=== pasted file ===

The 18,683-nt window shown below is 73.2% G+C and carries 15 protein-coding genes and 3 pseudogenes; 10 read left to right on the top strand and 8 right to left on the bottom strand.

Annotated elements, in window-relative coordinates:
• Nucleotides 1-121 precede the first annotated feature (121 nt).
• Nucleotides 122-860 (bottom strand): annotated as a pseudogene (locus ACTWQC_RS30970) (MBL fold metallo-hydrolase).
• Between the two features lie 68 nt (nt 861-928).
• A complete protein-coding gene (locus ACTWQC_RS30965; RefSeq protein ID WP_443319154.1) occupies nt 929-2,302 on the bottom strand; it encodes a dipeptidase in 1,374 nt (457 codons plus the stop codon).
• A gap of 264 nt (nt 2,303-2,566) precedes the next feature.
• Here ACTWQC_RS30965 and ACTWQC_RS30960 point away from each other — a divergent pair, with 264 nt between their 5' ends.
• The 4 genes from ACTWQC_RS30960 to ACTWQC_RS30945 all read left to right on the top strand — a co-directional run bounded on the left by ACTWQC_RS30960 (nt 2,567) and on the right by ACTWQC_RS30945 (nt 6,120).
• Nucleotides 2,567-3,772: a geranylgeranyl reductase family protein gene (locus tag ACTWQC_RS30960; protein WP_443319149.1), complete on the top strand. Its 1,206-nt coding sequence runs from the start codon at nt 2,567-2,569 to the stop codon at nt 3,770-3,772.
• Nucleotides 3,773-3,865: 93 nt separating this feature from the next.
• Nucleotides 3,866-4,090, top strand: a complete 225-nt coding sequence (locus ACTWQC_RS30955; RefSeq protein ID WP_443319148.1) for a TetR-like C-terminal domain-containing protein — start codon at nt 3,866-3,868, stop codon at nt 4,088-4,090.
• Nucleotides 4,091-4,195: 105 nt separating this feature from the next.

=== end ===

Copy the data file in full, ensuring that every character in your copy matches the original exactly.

The 18,683-nt window shown below is 73.2% G+C and carries 15 protein-coding genes and 3 pseudogenes; 10 read left to right on the top strand and 8 right to left on the bottom strand.

Annotated elements, in window-relative coordinates:
• Nucleotides 1-121 precede the first annotated feature (121 nt).
• Nucleotides 122-860 (bottom strand): annotated as a pseudogene (locus ACTWQC_RS30970) (MBL fold metallo-hydrolase).
• Between the two features lie 68 nt (nt 861-928).
• A complete protein-coding gene (locus ACTWQC_RS30965; RefSeq protein ID WP_443319154.1) occupies nt 929-2,302 on the bottom strand; it encodes a dipeptidase in 1,374 nt (457 codons plus the stop codon).
• A gap of 264 nt (nt 2,303-2,566) precedes the next feature.
• Here ACTWQC_RS30965 and ACTWQC_RS30960 point away from each other — a divergent pair, with 264 nt between their 5' ends.
• The 4 genes from ACTWQC_RS30960 to ACTWQC_RS30945 all read left to right on the top strand — a co-directional run bounded on the left by ACTWQC_RS30960 (nt 2,567) and on the right by ACTWQC_RS30945 (nt 6,120).
• Nucleotides 2,567-3,772: a geranylgeranyl reductase family protein gene (locus tag ACTWQC_RS30960; protein WP_443319149.1), complete on the top strand. Its 1,206-nt coding sequence runs from the start codon at nt 2,567-2,569 to the stop codon at nt 3,770-3,772.
• Nucleotides 3,773-3,865: 93 nt separating this feature from the next.
• Nucleotides 3,866-4,090, top strand: a complete 225-nt coding sequence (locus ACTWQC_RS30955; RefSeq protein ID WP_443319148.1) for a TetR-like C-terminal domain-containing protein — start codon at nt 3,866-3,868, stop codon at nt 4,088-4,090.
• Nucleotides 4,091-4,195: 105 nt separating this feature from the next.